Mexican Military Commander
BEFORE WORD OF THE FAILURE of Webb's mission reached the Texan
authorities, an unexpected overture for the cessation of hostilities came from
the commander of the northern frontier of Mexico. A week after the issuance
of his proclamation against engaging in illicit trade with the Texans, General
Arista, reputedly a man of wealth and the owner of a great deal of land in
northern Mexico, addressed a letter
to "Mr. Mirabeau Lamar," requesting an
armistice to enable him to conduct a war against the Comanches which might
entail crossing into Texan territory. "In that spirit of confidence, usual
amongst men of honour," wrote Arista, "I address you this communication,
which will be handed you by Dr. Rafael Uribe."
The Indians ferocious and sanguinary and perfectly
faithless should be
driven beyond the bounds of civilization, and to effect this, a force will soon
move from the banks of the Río Bravo.
At the present time War should be carried on, with a frankness and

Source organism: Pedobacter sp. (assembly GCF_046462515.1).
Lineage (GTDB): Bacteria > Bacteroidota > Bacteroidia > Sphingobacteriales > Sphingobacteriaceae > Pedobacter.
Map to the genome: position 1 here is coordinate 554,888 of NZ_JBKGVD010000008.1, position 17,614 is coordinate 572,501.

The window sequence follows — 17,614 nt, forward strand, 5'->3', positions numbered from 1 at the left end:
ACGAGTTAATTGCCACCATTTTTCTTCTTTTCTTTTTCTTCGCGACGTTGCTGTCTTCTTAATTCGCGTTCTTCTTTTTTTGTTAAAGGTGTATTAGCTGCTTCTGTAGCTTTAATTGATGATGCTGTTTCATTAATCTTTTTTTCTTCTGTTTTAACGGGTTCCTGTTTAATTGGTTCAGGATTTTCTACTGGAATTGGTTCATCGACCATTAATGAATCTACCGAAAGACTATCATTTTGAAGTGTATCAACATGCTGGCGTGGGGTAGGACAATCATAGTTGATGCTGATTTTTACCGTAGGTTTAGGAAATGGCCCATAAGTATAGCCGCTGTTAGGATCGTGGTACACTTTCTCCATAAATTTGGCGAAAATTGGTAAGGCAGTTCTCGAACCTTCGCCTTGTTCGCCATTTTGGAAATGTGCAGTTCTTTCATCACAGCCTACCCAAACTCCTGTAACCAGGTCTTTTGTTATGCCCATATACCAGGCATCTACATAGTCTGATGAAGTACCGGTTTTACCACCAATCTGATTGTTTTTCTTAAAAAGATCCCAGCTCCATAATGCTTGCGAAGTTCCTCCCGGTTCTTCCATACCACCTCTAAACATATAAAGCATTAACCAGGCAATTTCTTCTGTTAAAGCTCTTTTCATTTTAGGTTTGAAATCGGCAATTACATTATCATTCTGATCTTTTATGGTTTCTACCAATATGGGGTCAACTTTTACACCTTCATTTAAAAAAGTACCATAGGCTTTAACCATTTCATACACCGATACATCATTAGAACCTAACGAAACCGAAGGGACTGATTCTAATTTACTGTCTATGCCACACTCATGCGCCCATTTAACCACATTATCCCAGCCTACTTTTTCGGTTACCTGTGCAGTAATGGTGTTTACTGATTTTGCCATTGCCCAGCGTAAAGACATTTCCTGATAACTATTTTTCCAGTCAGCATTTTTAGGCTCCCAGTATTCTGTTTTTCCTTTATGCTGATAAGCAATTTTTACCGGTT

gentlemanly generosity, compatible with the customs and civilizations, to
which fortunately both men and Nations have arrived in this age.
Therefore, in accordance with these maxims, I make known to you, with the
frankness of a soldier, and with that noble conduct, which should govern all
hostilities that the expedition has not in view, as might be supposed, a
surprise upon those Colonies, but simply to chastise the ferocious enemies of
humanity. This expedition will not commit any acts, which injure any of the
inhabitants or citizens of the country, through which it may pass.
This communication must only be interpreted as a manifestation of the
anxiety I entertain, for the success of the campaign against the Indians; and
not as a suspension of hostilities between us.
Our difficulties, originating, since those colonies declared their pretensions
1. George L. Rives, The United States and Mexico, 1821-1848, II, 150.
2. For ruthless and repeated Indian raids upon the northern frontier of
Mexico, see El Cosmopolita (Mexico City), May 1, 29, July 23, 28, Aug. 28,
Dec. 3, 22, 1841.